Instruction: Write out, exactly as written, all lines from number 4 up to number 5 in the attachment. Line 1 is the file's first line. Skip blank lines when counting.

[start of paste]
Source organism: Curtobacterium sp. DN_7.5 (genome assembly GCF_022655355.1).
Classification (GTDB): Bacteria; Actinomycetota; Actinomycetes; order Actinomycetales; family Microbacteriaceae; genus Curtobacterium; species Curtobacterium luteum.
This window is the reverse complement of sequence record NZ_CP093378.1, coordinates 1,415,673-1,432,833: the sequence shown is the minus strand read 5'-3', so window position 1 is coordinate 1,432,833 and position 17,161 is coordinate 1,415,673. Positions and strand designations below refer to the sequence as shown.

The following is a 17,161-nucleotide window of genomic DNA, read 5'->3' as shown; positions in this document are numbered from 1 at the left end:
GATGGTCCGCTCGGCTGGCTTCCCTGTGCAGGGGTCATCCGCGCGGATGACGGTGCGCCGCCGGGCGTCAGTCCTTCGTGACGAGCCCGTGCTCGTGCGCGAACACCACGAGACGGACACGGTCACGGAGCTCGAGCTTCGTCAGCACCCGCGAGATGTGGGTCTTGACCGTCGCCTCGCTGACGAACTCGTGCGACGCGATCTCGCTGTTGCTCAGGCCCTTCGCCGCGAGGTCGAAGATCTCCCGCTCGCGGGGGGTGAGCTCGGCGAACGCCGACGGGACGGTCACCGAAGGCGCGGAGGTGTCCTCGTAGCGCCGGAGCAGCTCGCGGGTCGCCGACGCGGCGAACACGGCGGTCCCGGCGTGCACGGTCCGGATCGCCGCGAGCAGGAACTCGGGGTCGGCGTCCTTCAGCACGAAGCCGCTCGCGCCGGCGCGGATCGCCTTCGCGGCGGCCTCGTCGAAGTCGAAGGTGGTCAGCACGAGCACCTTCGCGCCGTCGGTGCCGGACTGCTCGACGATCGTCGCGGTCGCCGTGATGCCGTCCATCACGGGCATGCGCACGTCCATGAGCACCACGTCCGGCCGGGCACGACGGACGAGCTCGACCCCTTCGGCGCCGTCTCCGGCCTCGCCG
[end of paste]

The following is a 17,161-nucleotide window of genomic DNA, read 5'->3' as shown; positions in this document are numbered from 1 at the left end:
GATGGTCCGCTCGGCTGGCTTCCCTGTGCAGGGGTCATCCGCGCGGATGACGGTGCGCCGCCGGGCGTCAGTCCTTCGTGACGAGCCCGTGCTCGTGCGCGAACACCACGAGACGGACACGGTCACGGAGCTCGAGCTTCGTCAGCACCCGCGAGATGTGGGTCTTGACCGTCGCCTCGCTGACGAACTCGTGCGACGCGATCTCGCTGTTGCTCAGGCCCTTCGCCGCGAGGTCGAAGATCTCCCGCTCGCGGGGGGTGAGCTCGGCGAACGCCGACGGGACGGTCACCGAAGGCGCGGAGGTGTCCTCGTAGCGCCGGAGCAGCTCGCGGGTCGCCGACGCGGCGAACACGGCGGTCCCGGCGTGCACGGTCCGGATCGCCGCGAGCAGGAACTCGGGGTCGGCGTCCTTCAGCACGAAGCCGCTCGCGCCGGCGCGGATCGCCTTCGCGGCGGCCTCGTCGAAGTCGAAGGTGGTCAGCACGAGCACCTTCGCGCCGTCGGTGCCGGACTGCTCGACGATCGTCGCGGTCGCCGTGATGCCGTCCATCACGGGCATGCGCACGTCCATGAGCACCACGTCCGGCCGGGCACGACGGACGAGCTCGACCCCTTCGGCGCCGTCTCCGGCCTCGCCG